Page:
On entering the market, the first stalls you see are the fruit and vegetable section. Scattered among them are stalls selling cheese, fish, herbs and flowers. A bit further on are the stalls selling clothes, shoes, textiles and embroidery, household items, perfume, gifts and seasonal goods (Christmas/Easter items or beachtowels, caps and swimwear). Usually just outside the main market are parked the Gypsy trucks with their coloured carpets on show, the owners patiently smoking cigarettes while waiting for customers.
In the street market you’ll also find village eggs, live chickens and rabbits reared by the villagers who sell them direct.
The street market crowds are like a human river flowing back and forth. People squeeze into the alleys between the stalls and trip over shopping trolleys being pulled or left there by absent-minded housewives. If you want to take photographs, try to be quick and don’t tread on the small children being tugged along by their mothers and invisible in the crowd of adults.
Street market quality
Food. Many Greeks prefer to buy their fruit and vegetables from the street market because there’s more choice than at a neighbourhood grocer’s or a supermarket, and the goods are usually fresher and cheaper. Of course there’s no actual rule; sometimes the opposite may be true. But there’s certainly greater variety and lots of people enjoy a bit of bargaining, as they feel they’ve gained a few euros from the weekly shop.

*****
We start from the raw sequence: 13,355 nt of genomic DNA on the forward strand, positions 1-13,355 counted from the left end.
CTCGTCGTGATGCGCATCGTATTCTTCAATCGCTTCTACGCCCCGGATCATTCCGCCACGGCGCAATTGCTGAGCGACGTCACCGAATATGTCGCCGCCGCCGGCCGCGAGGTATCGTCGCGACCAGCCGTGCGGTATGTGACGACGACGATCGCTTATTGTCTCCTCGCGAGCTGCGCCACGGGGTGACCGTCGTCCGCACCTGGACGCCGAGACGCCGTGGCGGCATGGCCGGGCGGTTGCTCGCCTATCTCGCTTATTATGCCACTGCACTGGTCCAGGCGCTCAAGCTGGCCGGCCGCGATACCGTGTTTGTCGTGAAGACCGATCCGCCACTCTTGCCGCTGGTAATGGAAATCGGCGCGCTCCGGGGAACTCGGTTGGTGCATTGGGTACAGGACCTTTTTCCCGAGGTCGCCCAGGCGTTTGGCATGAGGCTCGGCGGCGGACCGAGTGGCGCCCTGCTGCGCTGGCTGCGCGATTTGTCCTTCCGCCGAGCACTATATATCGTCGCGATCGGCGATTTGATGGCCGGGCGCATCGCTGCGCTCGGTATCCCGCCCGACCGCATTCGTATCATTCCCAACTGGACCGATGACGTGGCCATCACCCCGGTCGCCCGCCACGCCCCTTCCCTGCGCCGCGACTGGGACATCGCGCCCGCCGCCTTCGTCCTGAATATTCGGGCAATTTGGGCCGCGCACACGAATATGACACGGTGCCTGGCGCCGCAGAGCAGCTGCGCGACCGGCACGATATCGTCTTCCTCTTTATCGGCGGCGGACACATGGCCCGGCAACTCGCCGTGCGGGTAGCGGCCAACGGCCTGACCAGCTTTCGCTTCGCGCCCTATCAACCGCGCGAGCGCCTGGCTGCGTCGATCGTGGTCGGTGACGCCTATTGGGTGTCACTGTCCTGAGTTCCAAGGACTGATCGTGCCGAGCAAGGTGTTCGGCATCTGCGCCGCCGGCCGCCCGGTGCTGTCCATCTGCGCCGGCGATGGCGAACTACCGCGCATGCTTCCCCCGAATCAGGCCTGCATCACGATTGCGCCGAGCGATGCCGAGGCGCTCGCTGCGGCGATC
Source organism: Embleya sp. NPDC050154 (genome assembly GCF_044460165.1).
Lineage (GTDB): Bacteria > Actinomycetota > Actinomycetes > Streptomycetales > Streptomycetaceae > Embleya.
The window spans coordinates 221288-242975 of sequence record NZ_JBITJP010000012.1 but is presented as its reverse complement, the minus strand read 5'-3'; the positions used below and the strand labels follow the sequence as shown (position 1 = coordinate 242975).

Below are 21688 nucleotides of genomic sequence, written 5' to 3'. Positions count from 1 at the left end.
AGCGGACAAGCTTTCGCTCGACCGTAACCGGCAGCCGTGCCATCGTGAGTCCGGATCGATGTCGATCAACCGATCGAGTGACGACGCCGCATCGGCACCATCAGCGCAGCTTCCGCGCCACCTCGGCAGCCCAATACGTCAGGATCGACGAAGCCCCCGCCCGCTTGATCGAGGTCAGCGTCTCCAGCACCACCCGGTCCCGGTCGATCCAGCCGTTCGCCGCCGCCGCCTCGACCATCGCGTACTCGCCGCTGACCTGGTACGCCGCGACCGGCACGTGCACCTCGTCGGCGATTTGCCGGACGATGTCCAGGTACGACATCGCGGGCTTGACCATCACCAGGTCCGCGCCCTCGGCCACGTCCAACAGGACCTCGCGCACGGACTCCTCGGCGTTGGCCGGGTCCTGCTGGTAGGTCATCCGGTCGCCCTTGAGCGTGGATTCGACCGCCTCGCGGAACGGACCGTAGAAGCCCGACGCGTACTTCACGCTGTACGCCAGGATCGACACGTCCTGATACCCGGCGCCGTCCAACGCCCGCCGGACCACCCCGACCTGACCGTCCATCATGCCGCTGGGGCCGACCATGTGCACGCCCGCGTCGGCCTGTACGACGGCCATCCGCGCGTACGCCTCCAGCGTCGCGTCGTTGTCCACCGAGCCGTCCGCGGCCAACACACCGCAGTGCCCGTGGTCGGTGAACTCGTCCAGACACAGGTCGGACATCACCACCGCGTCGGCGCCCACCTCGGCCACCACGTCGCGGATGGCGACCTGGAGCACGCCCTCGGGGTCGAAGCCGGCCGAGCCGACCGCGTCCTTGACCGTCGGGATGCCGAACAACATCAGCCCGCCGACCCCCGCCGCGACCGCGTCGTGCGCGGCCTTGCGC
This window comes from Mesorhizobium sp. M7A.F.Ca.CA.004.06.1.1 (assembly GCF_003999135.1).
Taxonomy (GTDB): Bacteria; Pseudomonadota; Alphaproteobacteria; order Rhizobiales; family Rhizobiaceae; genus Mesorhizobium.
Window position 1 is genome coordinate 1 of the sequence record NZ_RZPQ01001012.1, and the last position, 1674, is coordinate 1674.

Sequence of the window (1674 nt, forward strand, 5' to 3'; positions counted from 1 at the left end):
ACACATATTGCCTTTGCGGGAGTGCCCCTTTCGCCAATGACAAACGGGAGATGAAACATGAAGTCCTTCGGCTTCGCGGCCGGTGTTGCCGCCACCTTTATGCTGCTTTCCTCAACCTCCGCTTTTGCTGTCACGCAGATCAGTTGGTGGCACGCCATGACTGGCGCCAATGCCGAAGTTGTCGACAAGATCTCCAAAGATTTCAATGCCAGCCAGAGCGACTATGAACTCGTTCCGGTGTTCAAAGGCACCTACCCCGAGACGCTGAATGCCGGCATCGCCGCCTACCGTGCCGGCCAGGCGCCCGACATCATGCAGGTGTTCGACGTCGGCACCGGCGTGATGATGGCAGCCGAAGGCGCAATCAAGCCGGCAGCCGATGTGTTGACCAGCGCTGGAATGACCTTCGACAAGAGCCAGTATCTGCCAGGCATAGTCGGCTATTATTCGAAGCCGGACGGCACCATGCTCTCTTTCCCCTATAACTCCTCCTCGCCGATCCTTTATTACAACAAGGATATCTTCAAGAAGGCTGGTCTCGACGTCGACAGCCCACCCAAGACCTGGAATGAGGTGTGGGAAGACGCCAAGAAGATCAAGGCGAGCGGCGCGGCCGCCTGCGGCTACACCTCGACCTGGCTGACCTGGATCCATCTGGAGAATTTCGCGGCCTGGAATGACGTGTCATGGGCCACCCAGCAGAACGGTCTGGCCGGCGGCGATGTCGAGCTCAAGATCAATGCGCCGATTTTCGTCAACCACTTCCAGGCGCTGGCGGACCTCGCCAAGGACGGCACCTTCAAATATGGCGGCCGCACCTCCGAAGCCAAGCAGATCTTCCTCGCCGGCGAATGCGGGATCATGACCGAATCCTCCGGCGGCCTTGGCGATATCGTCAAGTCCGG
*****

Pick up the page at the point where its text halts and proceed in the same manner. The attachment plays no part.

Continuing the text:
If you’re not sure of the flavour of the fruit you want to buy, ask the trader for a bit to try if he hasn’t already suggested it himself. He’ll gladly offer you a tangerine or a slice of melon or watermelon, in an attempt to prove his fruit is better than that of the stall next door, even if it’s run by his best friend or a relative. At that moment both are traders and the sale is all.
Herbs. In the street market you’ll find the famous Cretan dittany, chamomile, spearmint, sage, oregano and every other kind of herb packaged in clear plastic bags. Usually the sellers have gathered the herbs in the mountains and packaged them themselves. They can tell you how to use each one. Be aware, however, that some herbs such as dittany are cultivated, so what you’re getting isn’t the wild mountain type that’s very hard to gather.
Clothing. The street market is also full of clothes for sale. Theseare usually cheap and cheerful tracksuits, tops and pyjamas, and more rarely suits and better-quality dresses. They’re cheaper than in the shops because the traders don’t have high rents and staff costs to cover. So you can find great clothes in the market if you’re prepared to fight your way to the stalls and sort through the assortment on offer along with everyone else.
Remember that if you want to try something on, you can usually ask the trader to let you use the van parked behind the stall.